The Ganesha Purana (Sanskrit:गणेश पुराणम्; ) is a Hindu religious text dedicated to the Hindu deity Ganesha (). It is an that includes many stories and ritualistic elements relating to Ganesha. The Ganesha Purana and the Mudgala Purana are core scriptures for devotees of Ganesha, known as Ganapatyas (). These are the only two Purana that are exclusively dedicated to Ganesha.
The Ganesha Purana asserts its own status as one of the eighteen upapuranas in its opening lines (I.1.8-9):
"There are, however, eighteen minor such as the , the Nārada, the , etc. Amongst these, firstly I am going to recite the which is rarely heard, especially by someone in the world of mortals."These lines indicate that the authors sought to ensure the status of this work as an , a category whose membership was not fully codified at that time.
Thapan (pp. 20-21) believes that the epithet Ganesha as a widely-used name for this deity appears to have been popularized by the Ganesha Purana, which is associated with the region of modern Maharashtra Vananasi, Karnataka, and perhaps some parts of Andhra Pradesh. Today the epithet Ganapati is popular in South India while Ganesha is more frequently used in Maharashtra and North India.
During the medieval period the followers of Ganesha, known the Ganapatyas, formed an independent religious movement dedicated to the worship of Ganesha as their preeminent deity. They considered Ganesha to be the qualitative form of the ultimate unqualified Brahman. The Ganesha Purana is pervaded with this concept and interprets well-known Puranic stories in new ways to emphasize the importance of Ganesha and to explain his relationships with other divinities.
The Purana specifies many methods of worship, key beliefs, and philosophical positions of the Ganapatya sect. The contents of the Ganesha Purana are difficult to summarize because they include a variety of stories and devotional material. The general purpose of the work can be inferred from this set of questions that Vyāsa puts to Brahmā in the tenth chapter of the first Book (I.10.29-30 in Bailey's English edition):
"Who is this Ganesha? What is his real appearance (Sanskrit:स्वरूप; ; also spelled svarupa) and how can it be known? To whom has he previously been kindly disposed, four-faced god? How many are his incarnations and what deeds did they perform? Who previously worshipped him and in respect of what deed was he called to mind?"
The last chapter of the first book summarizes the lengthy narratives by saying:
"I have narrated the worship (Sanskrit:उपासना; ; also spelled upasana) of Ganesha to you in the course of a sequence of many tales. (I.92.53)
These statements confirm the role that this Purana plays in establishing the relationship between Ganesha and his followers through the use of traditional Puranic stories and new material. This intends to emphasize the importance of Ganesha as a primary deity.
A brief review of references to Ganesha in various Puranas appears in Courtright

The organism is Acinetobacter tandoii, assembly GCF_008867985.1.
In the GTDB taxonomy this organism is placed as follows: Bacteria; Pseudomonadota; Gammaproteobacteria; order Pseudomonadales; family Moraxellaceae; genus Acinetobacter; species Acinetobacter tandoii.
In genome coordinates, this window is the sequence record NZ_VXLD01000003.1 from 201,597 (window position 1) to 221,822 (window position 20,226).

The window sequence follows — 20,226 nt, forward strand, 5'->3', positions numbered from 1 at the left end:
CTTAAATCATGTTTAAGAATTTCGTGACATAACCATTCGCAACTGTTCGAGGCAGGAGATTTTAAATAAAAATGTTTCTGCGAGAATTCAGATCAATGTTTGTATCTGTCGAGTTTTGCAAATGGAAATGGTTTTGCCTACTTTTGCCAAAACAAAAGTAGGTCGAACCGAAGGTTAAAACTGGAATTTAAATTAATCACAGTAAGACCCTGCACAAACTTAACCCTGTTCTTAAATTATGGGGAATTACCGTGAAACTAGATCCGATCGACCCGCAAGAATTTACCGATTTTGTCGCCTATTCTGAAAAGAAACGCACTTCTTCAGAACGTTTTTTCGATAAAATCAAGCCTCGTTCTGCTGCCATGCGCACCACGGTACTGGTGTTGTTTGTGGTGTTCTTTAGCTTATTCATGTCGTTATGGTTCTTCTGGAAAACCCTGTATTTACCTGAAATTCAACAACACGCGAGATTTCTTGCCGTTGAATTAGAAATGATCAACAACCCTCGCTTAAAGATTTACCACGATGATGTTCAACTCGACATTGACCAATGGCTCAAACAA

Thapan reviews different views on dating and states her own judgement that it appears likely that the core of the Ganesha Purana come into existence around the 12th and 13th centuries, being subject to interpolations during the succeeding ages. Thapan notes that these Puranas, like other Puranas, developed over a period of time as multi-layered works.
Lawrence W. Preston considers that the period AD 1100-1400 is the most reasonable date for the Ganesha Purana because that period agrees with the apparent age of the sacred sites mentioned by it. Hazra also dates the Ganesha Purana between AD 1100-1400. Farquhar dates it between AD 900-1350.
Krishan says that a critical examination of the Ganesha Gita shows that ninety percent of its stanzas are, with slight modifications, taken from the Bhagavad Gita. Their topics are the same: karma yoga, jnana yoga and bhakti yoga. However, Ganesha replaces Krishna in the divine role. In II.138.22 Ganesha asserts claims similar to those made by Krishna in BG 4.6-8: I create the world, maintain it and destroy it again; I am Mahavishnu, Sadashiva, and Mahashakti, and Aryaman, the sun. In II.140.9-11 he says that he is unborn (aja), the life principle in all beings (bhūtātmā), beginningless (anādi), and lord (īśvara). Like Krishna, whenever there is an increase of unrighteousness (adharma) and decline of righteousness (dharma) he takes birth to protect the good and destroy the wicked.
These four are not the same as the eight incarnations of Ganesha that are described in the Mudgala Purana.
Greg M. Bailey, who has published a scholarly review and translation into English of the first portion of the Ganesha Purana, notes that there are hundreds of manuscripts for this Purana in libraries in India, and that it was clearly very popular from the 17th to 19th centuries. The Bailey edition does not provide the Sanskrit text.
An edition of the Ganesha Purana was published in two parts by the at Moregaon, Maharashtra (the site of one of the temples). The Upasanakhanda was published in 1979 and the Kridakhanda was published in 1985. This is the edition that Thapan cites in her book on the development of the Ganapatyas ().
The Ganesha Purana was published three times before the edition of the :
One well-known edition that is currently obtainable is the 1993 full-length reprint edition of the 1892 edition, providing the full Sanskrit text in Devanagari script. The 1993 reprint edition edited by Ram Karan Sharma is not mentioned in Bailey's bibliography. Spot comparisons of line numbering and content show some variations between the Bailey and Sharma editions.
Thapan notes (p. 33) that the Ganesha Purana was translated into Tamil in the eighteenth century and the Tamil version is referred to as the .